Type Hinting vs Type Checking and Preconditions

Florian Diesch diesch at spamfence.net
Fri Mar 10 19:25:12 CET 2006


"Tom Bradford" <bradford653 at gmail.com> writes:

> Let me first say that I'm sure that this subject has come up before,
> and so forgive me for beating a dead horse.  Secondly, let me say that
> Python's strength is its dynamic nature, and I don't believe that it
> should ever require a precondition scaffolding. With that said, I do
> believe that something like type hinting would be beneficial to the
> Python community, both for tool enablement and for disambiguous
> programming.
>
> Here is what I mean.  The following function, though conventionally
> indicating that it will perform a multiplication, will yield standard
> Python behaviors if a string value is passed to it:
>
> def multiplyByTwo(value):
>     return value * 2
>
> Passing 14 to it will return 28, whereas passing "14" to it will return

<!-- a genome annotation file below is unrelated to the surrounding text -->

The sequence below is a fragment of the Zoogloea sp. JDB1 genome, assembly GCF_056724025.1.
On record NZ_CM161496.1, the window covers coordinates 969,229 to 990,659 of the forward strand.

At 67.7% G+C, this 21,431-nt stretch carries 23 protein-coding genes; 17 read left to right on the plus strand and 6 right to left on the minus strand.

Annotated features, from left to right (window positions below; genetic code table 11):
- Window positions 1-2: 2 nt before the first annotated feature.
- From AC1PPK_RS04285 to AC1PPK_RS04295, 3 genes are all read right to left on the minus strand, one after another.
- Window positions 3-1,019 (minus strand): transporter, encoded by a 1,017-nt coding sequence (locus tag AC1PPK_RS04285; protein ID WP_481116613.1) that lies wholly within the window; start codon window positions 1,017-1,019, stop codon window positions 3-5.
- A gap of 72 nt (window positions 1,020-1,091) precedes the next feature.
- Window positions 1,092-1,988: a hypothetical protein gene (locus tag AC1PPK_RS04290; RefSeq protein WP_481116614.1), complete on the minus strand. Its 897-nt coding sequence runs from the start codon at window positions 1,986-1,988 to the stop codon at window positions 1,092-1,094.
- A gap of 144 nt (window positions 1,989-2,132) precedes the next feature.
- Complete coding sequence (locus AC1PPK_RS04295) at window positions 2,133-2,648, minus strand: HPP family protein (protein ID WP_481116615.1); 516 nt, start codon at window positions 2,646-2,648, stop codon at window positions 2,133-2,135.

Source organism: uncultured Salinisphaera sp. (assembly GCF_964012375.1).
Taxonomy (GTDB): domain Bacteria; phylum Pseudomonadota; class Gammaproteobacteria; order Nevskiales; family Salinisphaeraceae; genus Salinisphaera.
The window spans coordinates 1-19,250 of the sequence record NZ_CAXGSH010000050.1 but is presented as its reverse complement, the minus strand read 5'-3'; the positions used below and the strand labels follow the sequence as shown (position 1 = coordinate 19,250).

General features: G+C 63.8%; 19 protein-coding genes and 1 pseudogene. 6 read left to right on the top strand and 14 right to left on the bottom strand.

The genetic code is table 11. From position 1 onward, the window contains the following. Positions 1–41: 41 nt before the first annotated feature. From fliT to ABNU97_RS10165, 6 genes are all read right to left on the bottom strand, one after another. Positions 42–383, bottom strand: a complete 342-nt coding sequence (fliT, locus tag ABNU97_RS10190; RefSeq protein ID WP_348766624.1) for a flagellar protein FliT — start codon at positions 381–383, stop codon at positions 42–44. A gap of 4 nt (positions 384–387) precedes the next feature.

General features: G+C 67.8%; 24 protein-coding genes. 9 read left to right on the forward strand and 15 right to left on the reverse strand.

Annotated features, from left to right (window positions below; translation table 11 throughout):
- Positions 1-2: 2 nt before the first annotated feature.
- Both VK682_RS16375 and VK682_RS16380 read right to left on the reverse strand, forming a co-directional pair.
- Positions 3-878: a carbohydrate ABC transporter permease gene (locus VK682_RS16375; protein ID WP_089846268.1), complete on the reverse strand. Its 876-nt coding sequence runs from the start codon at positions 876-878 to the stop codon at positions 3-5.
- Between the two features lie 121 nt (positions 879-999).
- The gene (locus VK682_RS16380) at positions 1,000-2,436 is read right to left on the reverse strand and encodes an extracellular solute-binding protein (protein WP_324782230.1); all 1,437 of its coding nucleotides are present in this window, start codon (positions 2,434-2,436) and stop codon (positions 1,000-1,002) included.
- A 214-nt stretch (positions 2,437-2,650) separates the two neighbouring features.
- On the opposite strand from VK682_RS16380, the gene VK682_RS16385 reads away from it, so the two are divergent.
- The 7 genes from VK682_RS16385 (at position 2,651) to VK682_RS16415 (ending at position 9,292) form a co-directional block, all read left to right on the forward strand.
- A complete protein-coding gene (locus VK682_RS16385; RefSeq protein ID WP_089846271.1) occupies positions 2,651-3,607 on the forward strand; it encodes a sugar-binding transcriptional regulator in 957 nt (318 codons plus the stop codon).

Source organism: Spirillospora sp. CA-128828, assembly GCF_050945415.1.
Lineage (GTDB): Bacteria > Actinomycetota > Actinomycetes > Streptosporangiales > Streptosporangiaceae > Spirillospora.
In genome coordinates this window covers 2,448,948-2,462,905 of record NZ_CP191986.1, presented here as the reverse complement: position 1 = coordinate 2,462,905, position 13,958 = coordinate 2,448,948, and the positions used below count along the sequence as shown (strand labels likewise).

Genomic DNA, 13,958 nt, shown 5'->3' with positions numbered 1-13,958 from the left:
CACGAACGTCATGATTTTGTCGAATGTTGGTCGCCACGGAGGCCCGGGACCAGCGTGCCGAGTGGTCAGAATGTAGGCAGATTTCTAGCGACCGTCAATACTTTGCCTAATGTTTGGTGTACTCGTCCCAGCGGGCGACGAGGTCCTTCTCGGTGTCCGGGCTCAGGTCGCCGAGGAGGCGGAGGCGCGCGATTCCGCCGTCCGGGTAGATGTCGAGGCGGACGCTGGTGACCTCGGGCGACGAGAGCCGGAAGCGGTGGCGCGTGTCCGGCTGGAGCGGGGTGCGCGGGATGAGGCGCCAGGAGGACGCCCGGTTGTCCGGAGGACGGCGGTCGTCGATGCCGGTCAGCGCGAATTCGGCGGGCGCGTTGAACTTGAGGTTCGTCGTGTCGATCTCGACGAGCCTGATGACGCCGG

> "1414".  Granted, we know and accept that this is Python's behavior
> when you multiply two values, but because we don't (and shouldn't have
> to) know the inner workings of a function, we don't know that the types
> of the values that we pass into it may adversly affect that results
> that it yields.
>
> Now, on the other hand, if we were to introduce a purely optional type
> hint to the function prototype, such as follows:
>
> def multiplyByTwo(value:int):
>     return value * 2
>
> The python interpreter could do the work of casting the incoming
> parameter to an int (if it is not already) before it is multipled,
> resulting in the desired result or a typecasting error otherwise.
> Furthermore, it could do it more efficiently than a developer having to
> put conditional code at the beginning of traditionally typecasting
> functions.

What's the advantage? Instead of "multiplication may not do what I want
with some classes" you got "casting to int may not do what I want
with some classes". 
Passing a float now returns a much more counterintuitive result than 
passing a string in the old function.
And it's not working anymore with classes which you can not cast to int 
but implement multiplication.

In any case you have to document what exactly your function is doing and
the user has to read this documentation.



   Florian
-- 
Emacs doesn't crash!  It contains very little C, so there's very
little reason to have it crash. [Pascal Bourguignon in gnu.emacs.help]



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